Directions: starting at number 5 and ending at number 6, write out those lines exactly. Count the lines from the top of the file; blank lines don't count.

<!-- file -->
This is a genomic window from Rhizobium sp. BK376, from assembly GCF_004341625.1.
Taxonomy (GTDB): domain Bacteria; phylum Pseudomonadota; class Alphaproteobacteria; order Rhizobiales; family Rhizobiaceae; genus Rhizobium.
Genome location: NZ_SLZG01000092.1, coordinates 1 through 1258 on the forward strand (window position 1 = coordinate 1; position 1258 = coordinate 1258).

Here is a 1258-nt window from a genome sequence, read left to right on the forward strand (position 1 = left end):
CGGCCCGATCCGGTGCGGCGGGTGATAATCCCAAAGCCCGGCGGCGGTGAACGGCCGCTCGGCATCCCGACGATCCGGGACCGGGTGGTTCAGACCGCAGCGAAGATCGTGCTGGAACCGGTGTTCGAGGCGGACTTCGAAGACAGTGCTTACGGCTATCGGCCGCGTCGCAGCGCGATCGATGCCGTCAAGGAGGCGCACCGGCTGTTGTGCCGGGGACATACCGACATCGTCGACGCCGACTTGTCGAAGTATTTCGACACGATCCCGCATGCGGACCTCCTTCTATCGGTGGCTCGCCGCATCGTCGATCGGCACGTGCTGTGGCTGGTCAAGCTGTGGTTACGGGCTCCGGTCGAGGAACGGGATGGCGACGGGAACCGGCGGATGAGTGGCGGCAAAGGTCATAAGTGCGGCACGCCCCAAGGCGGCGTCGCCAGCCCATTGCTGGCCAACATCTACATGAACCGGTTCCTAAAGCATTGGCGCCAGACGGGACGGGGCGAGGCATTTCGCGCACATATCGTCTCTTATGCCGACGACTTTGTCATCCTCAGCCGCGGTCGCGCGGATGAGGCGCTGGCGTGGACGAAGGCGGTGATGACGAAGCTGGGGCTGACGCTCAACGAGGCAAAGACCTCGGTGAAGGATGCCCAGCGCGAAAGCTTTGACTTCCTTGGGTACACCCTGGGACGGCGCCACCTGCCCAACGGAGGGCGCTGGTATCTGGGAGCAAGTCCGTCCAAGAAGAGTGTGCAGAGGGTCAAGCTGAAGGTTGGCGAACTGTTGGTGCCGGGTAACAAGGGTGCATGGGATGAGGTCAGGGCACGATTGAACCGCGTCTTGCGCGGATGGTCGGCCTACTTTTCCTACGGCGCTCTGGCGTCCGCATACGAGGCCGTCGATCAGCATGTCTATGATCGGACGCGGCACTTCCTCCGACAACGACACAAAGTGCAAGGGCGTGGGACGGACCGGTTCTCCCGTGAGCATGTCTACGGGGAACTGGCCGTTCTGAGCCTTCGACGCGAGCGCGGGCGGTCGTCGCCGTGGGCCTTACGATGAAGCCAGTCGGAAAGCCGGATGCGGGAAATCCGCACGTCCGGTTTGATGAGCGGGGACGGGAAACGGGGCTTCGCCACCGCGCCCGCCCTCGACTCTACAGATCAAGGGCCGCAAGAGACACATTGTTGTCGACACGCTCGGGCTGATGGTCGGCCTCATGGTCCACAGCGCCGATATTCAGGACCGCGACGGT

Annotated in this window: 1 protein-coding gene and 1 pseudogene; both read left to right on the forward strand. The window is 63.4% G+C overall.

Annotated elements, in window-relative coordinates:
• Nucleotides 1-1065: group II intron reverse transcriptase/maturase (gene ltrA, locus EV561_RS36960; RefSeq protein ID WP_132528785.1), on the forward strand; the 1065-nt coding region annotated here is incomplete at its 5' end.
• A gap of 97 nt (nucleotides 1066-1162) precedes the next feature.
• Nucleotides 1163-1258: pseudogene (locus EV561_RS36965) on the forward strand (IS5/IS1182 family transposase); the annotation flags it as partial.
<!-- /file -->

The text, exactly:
CGGCCCGATCCGGTGCGGCGGGTGATAATCCCAAAGCCCGGCGGCGGTGAACGGCCGCTCGGCATCCCGACGATCCGGGACCGGGTGGTTCAGACCGCAGCGAAGATCGTGCTGGAACCGGTGTTCGAGGCGGACTTCGAAGACAGTGCTTACGGCTATCGGCCGCGTCGCAGCGCGATCGATGCCGTCAAGGAGGCGCACCGGCTGTTGTGCCGGGGACATACCGACATCGTCGACGCCGACTTGTCGAAGTATTTCGACACGATCCCGCATGCGGACCTCCTTCTATCGGTGGCTCGCCGCATCGTCGATCGGCACGTGCTGTGGCTGGTCAAGCTGTGGTTACGGGCTCCGGTCGAGGAACGGGATGGCGACGGGAACCGGCGGATGAGTGGCGGCAAAGGTCATAAGTGCGGCACGCCCCAAGGCGGCGTCGCCAGCCCATTGCTGGCCAACATCTACATGAACCGGTTCCTAAAGCATTGGCGCCAGACGGGACGGGGCGAGGCATTTCGCGCACATATCGTCTCTTATGCCGACGACTTTGTCATCCTCAGCCGCGGTCGCGCGGATGAGGCGCTGGCGTGGACGAAGGCGGTGATGACGAAGCTGGGGCTGACGCTCAACGAGGCAAAGACCTCGGTGAAGGATGCCCAGCGCGAAAGCTTTGACTTCCTTGGGTACACCCTGGGACGGCGCCACCTGCCCAACGGAGGGCGCTGGTATCTGGGAGCAAGTCCGTCCAAGAAGAGTGTGCAGAGGGTCAAGCTGAAGGTTGGCGAACTGTTGGTGCCGGGTAACAAGGGTGCATGGGATGAGGTCAGGGCACGATTGAACCGCGTCTTGCGCGGATGGTCGGCCTACTTTTCCTACGGCGCTCTGGCGTCCGCATACGAGGCCGTCGATCAGCATGTCTATGATCGGACGCGGCACTTCCTCCGACAACGACACAAAGTGCAAGGGCGTGGGACGGACCGGTTCTCCCGTGAGCATGTCTACGGGGAACTGGCCGTTCTGAGCCTTCGACGCGAGCGCGGGCGGTCGTCGCCGTGGGCCTTACGATGAAGCCAGTCGGAAAGCCGGATGCGGGAAATCCGCACGTCCGGTTTGATGAGCGGGGACGGGAAACGGGGCTTCGCCACCGCGCCCGCCCTCGACTCTACAGATCAAGGGCCGCAAGAGACACATTGTTGTCGACACGCTCGGGCTGATGGTCGGCCTCATGGTCCACAGCGCCGATATTCAGGACCGCGACGGT

Annotated in this window: 1 protein-coding gene and 1 pseudogene; both read left to right on the forward strand. The window is 63.4% G+C overall.